This book, written by the president of an international market research firm, offers a scary thesis: the formation of a "supercartel" in strategic materials by the Soviet bloc and Marxist governments in southern Africa, including a black-ruled South Africa.
The Soviet Union, writes Mr. Szuprowicz "will soon have the opportunity of the century" of spreading communism throughout the world "by engaging in a resources war in which it enjoys all the advantages. All that is necessary is to gain control of the key High Africa countries that produce and supply most of the free world's strategic materials."
Since the Soviet Union has similar large reserves of major strategic materials, this supercartel would control more than 50 percent of the global output of about 15 of the most strategic materials in the world. "This would give the Soviets sufficient leverage to demand political and economic concessions [from the free world nations] that would be otherwise unwarranted by the free market forces," he theorizes.
The author reckons it is conceivable that the Soviet Union could demand unilateral nuclear disarmament by the West. Mr. Szuprowicz's study offers a good warning and a comprehensive review of this question. It also makes some controversial proposals about how the West can ensure supplies.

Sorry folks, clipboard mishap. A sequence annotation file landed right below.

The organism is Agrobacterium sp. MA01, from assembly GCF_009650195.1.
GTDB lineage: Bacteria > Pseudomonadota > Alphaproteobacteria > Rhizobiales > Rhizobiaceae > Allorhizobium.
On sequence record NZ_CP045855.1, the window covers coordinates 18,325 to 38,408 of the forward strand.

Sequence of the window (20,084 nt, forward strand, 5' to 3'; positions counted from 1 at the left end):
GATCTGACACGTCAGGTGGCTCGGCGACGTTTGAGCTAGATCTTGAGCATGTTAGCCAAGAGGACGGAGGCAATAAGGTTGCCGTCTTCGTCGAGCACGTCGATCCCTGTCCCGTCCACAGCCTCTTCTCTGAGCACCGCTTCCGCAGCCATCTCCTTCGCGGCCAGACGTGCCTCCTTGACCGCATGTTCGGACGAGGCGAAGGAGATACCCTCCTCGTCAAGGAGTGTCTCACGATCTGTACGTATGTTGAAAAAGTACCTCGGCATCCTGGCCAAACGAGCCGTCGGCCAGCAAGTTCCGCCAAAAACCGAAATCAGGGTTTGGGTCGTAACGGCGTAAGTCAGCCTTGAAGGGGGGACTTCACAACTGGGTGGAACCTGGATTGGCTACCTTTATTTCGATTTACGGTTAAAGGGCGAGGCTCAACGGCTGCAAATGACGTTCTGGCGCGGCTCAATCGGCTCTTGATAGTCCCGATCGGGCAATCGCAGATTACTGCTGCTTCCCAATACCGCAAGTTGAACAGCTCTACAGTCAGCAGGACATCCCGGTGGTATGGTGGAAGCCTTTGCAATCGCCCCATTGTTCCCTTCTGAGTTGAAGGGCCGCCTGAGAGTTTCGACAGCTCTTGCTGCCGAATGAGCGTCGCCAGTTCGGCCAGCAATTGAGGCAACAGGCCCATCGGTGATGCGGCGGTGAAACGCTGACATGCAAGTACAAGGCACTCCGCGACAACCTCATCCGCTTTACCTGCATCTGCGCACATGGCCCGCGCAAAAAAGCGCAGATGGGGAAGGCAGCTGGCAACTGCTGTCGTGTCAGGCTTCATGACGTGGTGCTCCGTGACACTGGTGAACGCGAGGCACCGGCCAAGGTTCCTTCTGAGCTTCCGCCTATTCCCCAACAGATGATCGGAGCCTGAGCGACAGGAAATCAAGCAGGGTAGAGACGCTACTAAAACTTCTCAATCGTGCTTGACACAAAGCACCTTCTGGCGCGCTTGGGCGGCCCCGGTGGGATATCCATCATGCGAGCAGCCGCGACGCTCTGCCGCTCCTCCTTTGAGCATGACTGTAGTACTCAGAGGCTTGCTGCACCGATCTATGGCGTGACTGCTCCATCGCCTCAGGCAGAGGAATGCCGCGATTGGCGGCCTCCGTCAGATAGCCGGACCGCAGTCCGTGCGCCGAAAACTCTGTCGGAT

But he's far too early in giving up the south African ship to the Soviets. Since he wrote this book, Robert Mugabe, the Marxist President of Zimbabwe, has shown himself much more Western and market-oriented than in the past. Mozambique has been modifying its socialist practices out of economic necessity. And without weapons, it will be some years before the blacks of South Africa can win majority rule.